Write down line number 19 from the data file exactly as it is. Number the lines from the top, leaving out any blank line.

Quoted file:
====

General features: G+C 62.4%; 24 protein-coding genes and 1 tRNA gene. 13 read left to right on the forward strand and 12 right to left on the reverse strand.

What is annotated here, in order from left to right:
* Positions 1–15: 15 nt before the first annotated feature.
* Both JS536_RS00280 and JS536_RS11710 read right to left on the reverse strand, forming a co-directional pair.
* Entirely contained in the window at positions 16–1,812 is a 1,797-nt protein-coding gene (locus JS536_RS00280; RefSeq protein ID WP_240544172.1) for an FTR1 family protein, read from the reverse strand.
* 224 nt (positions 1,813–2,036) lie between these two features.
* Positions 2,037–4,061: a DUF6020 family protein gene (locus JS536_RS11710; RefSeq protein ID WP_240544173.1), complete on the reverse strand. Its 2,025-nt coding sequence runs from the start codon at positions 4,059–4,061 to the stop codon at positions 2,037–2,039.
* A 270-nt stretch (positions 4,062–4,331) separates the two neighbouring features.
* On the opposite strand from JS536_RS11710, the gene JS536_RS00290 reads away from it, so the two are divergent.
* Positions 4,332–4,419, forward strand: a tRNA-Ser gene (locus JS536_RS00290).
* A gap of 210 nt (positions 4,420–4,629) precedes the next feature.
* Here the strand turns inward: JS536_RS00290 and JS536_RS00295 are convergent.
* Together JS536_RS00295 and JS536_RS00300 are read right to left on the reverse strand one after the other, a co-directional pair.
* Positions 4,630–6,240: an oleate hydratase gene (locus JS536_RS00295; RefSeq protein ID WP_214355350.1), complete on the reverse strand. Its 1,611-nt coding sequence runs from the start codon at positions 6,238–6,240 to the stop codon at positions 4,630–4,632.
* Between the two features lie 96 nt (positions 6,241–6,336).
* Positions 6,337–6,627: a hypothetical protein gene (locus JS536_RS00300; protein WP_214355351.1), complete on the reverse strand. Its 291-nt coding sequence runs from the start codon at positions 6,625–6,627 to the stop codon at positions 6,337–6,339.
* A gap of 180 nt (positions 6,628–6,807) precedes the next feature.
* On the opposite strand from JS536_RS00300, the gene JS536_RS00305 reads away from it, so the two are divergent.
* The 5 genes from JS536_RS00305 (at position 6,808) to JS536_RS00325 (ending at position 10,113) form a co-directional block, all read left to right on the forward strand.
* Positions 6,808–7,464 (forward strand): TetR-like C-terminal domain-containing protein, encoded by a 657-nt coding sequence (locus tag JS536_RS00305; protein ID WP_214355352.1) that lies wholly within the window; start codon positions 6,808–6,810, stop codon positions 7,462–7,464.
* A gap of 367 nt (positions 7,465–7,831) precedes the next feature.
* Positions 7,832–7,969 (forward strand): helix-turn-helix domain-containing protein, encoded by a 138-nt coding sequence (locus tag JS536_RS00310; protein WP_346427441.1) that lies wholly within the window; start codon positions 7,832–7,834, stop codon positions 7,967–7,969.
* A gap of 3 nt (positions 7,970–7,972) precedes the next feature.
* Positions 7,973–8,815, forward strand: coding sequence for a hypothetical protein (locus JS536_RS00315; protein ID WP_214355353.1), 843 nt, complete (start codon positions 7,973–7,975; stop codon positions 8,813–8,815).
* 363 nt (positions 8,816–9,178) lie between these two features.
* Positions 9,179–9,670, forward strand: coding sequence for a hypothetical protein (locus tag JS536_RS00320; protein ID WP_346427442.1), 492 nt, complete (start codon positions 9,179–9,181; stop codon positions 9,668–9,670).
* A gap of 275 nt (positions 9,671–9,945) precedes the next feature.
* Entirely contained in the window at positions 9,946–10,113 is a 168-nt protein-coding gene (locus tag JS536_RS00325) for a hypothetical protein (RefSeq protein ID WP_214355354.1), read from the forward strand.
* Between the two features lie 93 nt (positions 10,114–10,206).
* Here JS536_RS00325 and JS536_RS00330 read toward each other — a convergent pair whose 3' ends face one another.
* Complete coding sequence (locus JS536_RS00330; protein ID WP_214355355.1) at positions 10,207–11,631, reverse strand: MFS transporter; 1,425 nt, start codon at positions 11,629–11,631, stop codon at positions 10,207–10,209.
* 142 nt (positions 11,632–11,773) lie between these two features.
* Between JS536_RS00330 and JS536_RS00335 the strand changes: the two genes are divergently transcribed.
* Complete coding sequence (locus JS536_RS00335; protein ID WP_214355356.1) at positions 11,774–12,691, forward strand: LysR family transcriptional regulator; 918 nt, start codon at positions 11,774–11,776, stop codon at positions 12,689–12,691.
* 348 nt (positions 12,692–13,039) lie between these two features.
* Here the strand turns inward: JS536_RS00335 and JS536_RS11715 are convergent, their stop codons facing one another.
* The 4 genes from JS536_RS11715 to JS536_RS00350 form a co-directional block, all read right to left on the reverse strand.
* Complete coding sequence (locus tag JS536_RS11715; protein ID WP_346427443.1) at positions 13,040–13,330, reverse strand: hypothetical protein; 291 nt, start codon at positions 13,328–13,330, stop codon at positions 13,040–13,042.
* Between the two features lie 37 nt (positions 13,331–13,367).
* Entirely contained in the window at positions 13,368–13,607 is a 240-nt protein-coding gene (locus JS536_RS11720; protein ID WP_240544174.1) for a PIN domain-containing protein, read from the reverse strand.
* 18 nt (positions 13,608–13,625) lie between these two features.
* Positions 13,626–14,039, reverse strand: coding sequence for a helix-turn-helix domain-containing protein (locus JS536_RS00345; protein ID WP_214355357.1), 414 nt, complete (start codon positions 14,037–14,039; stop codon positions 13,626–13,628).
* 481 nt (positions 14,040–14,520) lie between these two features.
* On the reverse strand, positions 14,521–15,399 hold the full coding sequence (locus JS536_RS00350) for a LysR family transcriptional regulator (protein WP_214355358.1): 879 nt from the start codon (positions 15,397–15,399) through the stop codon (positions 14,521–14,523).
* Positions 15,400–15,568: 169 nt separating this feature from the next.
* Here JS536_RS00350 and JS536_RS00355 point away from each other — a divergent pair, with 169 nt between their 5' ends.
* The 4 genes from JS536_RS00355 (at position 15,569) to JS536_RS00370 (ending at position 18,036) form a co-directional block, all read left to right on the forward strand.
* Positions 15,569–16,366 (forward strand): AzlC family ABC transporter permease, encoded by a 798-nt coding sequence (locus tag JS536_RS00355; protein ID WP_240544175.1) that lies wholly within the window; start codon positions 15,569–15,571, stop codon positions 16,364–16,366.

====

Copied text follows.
* The 5 genes from JS536_RS00305 (at position 6,808) to JS536_RS00325 (ending at position 10,113) form a co-directional block, all read left to right on the forward strand.